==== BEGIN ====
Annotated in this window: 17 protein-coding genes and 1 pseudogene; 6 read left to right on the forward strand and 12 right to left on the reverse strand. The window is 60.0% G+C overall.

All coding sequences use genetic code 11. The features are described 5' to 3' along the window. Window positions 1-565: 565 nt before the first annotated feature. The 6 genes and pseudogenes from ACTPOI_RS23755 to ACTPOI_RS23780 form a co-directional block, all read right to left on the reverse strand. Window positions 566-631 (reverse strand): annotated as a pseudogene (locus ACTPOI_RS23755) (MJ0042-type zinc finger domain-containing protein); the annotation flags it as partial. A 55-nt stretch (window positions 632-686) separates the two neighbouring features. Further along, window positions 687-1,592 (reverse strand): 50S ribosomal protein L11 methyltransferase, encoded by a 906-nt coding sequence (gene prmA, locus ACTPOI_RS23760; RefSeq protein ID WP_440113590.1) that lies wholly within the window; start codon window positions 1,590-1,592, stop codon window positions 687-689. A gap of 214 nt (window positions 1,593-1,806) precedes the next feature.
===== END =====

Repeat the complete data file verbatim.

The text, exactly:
Annotated in this window: 17 protein-coding genes and 1 pseudogene; 6 read left to right on the forward strand and 12 right to left on the reverse strand. The window is 60.0% G+C overall.

All coding sequences use genetic code 11. The features are described 5' to 3' along the window. Window positions 1-565: 565 nt before the first annotated feature. The 6 genes and pseudogenes from ACTPOI_RS23755 to ACTPOI_RS23780 form a co-directional block, all read right to left on the reverse strand. Window positions 566-631 (reverse strand): annotated as a pseudogene (locus ACTPOI_RS23755) (MJ0042-type zinc finger domain-containing protein); the annotation flags it as partial. A 55-nt stretch (window positions 632-686) separates the two neighbouring features. Further along, window positions 687-1,592 (reverse strand): 50S ribosomal protein L11 methyltransferase, encoded by a 906-nt coding sequence (gene prmA, locus ACTPOI_RS23760; RefSeq protein ID WP_440113590.1) that lies wholly within the window; start codon window positions 1,590-1,592, stop codon window positions 687-689. A gap of 214 nt (window positions 1,593-1,806) precedes the next feature.